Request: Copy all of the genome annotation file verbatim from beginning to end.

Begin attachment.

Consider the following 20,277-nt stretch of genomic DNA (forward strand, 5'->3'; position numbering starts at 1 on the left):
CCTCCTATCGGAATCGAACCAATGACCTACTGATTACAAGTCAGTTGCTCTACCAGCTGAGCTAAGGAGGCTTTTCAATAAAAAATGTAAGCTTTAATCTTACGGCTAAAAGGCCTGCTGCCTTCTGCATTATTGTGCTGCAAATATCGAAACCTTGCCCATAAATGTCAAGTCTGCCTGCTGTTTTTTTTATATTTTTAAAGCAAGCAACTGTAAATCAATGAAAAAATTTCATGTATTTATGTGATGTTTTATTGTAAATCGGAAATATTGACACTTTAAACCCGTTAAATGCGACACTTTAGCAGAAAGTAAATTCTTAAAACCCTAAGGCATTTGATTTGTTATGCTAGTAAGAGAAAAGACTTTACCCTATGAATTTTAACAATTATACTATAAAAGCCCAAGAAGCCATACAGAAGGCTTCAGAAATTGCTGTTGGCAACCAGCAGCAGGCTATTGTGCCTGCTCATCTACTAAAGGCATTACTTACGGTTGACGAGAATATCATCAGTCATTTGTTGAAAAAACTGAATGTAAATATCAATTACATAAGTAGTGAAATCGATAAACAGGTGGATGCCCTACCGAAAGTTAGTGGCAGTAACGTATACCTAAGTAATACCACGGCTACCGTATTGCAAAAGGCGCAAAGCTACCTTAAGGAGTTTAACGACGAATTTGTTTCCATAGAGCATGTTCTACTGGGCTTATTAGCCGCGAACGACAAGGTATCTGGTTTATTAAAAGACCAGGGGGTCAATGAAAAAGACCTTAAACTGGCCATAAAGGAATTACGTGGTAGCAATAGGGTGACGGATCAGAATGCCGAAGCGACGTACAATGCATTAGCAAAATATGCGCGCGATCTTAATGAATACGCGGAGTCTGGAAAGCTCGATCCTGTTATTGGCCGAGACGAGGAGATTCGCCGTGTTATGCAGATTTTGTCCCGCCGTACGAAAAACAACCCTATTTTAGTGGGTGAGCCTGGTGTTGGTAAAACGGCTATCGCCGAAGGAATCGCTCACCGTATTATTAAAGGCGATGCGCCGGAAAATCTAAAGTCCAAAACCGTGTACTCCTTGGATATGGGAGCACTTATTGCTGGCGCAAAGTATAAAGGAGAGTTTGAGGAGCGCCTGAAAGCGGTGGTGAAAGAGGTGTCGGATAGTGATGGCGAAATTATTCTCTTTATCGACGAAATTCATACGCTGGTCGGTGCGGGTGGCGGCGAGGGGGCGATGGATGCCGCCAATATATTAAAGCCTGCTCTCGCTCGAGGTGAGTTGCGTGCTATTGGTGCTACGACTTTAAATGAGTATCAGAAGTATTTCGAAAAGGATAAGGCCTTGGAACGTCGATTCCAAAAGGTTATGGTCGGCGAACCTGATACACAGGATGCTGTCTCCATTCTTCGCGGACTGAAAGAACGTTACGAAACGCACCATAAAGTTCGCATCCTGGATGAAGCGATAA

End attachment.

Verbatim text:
Consider the following 20,277-nt stretch of genomic DNA (forward strand, 5'->3'; position numbering starts at 1 on the left):
CCTCCTATCGGAATCGAACCAATGACCTACTGATTACAAGTCAGTTGCTCTACCAGCTGAGCTAAGGAGGCTTTTCAATAAAAAATGTAAGCTTTAATCTTACGGCTAAAAGGCCTGCTGCCTTCTGCATTATTGTGCTGCAAATATCGAAACCTTGCCCATAAATGTCAAGTCTGCCTGCTGTTTTTTTTATATTTTTAAAGCAAGCAACTGTAAATCAATGAAAAAATTTCATGTATTTATGTGATGTTTTATTGTAAATCGGAAATATTGACACTTTAAACCCGTTAAATGCGACACTTTAGCAGAAAGTAAATTCTTAAAACCCTAAGGCATTTGATTTGTTATGCTAGTAAGAGAAAAGACTTTACCCTATGAATTTTAACAATTATACTATAAAAGCCCAAGAAGCCATACAGAAGGCTTCAGAAATTGCTGTTGGCAACCAGCAGCAGGCTATTGTGCCTGCTCATCTACTAAAGGCATTACTTACGGTTGACGAGAATATCATCAGTCATTTGTTGAAAAAACTGAATGTAAATATCAATTACATAAGTAGTGAAATCGATAAACAGGTGGATGCCCTACCGAAAGTTAGTGGCAGTAACGTATACCTAAGTAATACCACGGCTACCGTATTGCAAAAGGCGCAAAGCTACCTTAAGGAGTTTAACGACGAATTTGTTTCCATAGAGCATGTTCTACTGGGCTTATTAGCCGCGAACGACAAGGTATCTGGTTTATTAAAAGACCAGGGGGTCAATGAAAAAGACCTTAAACTGGCCATAAAGGAATTACGTGGTAGCAATAGGGTGACGGATCAGAATGCCGAAGCGACGTACAATGCATTAGCAAAATATGCGCGCGATCTTAATGAATACGCGGAGTCTGGAAAGCTCGATCCTGTTATTGGCCGAGACGAGGAGATTCGCCGTGTTATGCAGATTTTGTCCCGCCGTACGAAAAACAACCCTATTTTAGTGGGTGAGCCTGGTGTTGGTAAAACGGCTATCGCCGAAGGAATCGCTCACCGTATTATTAAAGGCGATGCGCCGGAAAATCTAAAGTCCAAAACCGTGTACTCCTTGGATATGGGAGCACTTATTGCTGGCGCAAAGTATAAAGGAGAGTTTGAGGAGCGCCTGAAAGCGGTGGTGAAAGAGGTGTCGGATAGTGATGGCGAAATTATTCTCTTTATCGACGAAATTCATACGCTGGTCGGTGCGGGTGGCGGCGAGGGGGCGATGGATGCCGCCAATATATTAAAGCCTGCTCTCGCTCGAGGTGAGTTGCGTGCTATTGGTGCTACGACTTTAAATGAGTATCAGAAGTATTTCGAAAAGGATAAGGCCTTGGAACGTCGATTCCAAAAGGTTATGGTCGGCGAACCTGATACACAGGATGCTGTCTCCATTCTTCGCGGACTGAAAGAACGTTACGAAACGCACCATAAAGTTCGCATCCTGGATGAAGCGATAA